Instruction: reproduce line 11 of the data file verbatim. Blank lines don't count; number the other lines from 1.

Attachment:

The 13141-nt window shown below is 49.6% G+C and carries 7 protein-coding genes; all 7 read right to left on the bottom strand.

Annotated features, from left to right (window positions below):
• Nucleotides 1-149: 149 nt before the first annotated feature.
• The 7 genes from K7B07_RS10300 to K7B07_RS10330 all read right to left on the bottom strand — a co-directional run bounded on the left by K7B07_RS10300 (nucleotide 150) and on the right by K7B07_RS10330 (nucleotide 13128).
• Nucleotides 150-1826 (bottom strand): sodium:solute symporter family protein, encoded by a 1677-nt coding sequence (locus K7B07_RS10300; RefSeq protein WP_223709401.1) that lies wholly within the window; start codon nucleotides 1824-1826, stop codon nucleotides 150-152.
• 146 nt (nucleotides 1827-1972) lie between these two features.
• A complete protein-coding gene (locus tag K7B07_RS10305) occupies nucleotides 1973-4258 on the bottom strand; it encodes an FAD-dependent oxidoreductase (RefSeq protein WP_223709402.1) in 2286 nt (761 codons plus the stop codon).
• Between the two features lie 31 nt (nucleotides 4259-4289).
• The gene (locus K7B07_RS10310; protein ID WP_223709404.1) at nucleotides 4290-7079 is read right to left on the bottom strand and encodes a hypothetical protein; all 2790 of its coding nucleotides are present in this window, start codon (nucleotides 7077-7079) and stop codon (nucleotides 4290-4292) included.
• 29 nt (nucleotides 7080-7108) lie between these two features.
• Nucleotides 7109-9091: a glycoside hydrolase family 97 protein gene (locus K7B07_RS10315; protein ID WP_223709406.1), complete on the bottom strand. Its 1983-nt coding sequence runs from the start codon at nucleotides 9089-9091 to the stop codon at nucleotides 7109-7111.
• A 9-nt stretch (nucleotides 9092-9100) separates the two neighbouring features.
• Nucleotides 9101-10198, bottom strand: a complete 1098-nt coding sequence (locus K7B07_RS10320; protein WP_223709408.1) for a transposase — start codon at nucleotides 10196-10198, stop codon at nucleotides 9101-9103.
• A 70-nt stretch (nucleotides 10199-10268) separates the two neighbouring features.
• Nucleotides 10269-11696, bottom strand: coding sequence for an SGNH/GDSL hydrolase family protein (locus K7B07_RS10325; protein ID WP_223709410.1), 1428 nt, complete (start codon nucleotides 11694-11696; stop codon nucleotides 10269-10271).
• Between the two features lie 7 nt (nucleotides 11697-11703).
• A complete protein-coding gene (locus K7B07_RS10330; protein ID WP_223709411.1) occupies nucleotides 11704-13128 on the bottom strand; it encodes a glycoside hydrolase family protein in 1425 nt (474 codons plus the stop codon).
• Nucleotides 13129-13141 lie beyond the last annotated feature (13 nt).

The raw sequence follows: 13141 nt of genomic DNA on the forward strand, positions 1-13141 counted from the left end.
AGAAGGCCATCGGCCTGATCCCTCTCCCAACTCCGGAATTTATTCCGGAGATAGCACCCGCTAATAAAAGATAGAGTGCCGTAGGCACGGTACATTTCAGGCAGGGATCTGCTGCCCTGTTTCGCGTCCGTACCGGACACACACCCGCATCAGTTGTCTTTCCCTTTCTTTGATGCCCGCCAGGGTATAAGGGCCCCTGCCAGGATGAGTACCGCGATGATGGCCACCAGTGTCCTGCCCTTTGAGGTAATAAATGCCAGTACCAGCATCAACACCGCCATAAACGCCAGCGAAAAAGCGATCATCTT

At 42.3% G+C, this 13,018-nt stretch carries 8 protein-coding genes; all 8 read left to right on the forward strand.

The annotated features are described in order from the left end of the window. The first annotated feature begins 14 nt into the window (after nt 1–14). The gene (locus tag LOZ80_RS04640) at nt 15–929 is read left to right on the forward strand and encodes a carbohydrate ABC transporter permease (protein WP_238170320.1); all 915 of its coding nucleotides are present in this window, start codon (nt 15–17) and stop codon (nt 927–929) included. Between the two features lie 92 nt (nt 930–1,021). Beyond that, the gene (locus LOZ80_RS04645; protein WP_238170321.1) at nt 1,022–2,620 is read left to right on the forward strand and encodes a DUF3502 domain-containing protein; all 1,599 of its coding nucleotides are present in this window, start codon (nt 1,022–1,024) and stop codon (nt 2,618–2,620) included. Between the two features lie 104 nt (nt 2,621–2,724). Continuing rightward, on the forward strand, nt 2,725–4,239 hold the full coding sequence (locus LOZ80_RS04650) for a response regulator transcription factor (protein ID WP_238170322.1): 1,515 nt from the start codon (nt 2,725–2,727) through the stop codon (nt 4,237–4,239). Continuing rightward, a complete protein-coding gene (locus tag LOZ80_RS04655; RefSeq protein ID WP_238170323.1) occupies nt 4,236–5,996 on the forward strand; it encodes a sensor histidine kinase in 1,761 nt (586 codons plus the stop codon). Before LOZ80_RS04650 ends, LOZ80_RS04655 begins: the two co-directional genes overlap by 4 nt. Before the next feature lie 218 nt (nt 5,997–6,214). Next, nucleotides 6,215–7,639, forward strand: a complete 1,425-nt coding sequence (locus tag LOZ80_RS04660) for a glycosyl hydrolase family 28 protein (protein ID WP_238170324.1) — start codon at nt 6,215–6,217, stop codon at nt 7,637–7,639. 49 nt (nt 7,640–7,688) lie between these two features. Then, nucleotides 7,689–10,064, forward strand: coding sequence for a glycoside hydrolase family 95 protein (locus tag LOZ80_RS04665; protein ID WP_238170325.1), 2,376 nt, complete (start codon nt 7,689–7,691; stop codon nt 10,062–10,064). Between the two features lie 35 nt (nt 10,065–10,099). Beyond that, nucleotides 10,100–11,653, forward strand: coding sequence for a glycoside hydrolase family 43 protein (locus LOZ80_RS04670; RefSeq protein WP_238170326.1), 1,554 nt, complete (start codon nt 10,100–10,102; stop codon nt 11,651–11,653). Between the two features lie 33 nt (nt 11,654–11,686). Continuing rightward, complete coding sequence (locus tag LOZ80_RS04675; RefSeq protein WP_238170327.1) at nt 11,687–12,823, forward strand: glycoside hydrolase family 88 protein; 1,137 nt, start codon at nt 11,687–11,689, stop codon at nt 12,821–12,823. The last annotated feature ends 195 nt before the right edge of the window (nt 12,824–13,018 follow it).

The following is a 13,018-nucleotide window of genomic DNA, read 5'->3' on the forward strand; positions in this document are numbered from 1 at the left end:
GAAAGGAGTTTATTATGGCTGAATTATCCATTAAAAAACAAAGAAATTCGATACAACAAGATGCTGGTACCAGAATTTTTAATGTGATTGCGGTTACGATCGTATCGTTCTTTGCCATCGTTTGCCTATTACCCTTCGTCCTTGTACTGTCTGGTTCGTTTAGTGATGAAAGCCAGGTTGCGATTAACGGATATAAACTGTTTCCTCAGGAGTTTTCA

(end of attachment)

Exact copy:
• Nucleotides 7109-9091: a glycoside hydrolase family 97 protein gene (locus K7B07_RS10315; protein ID WP_223709406.1), complete on the bottom strand. Its 1983-nt coding sequence runs from the start codon at nucleotides 9089-9091 to the stop codon at nucleotides 7109-7111.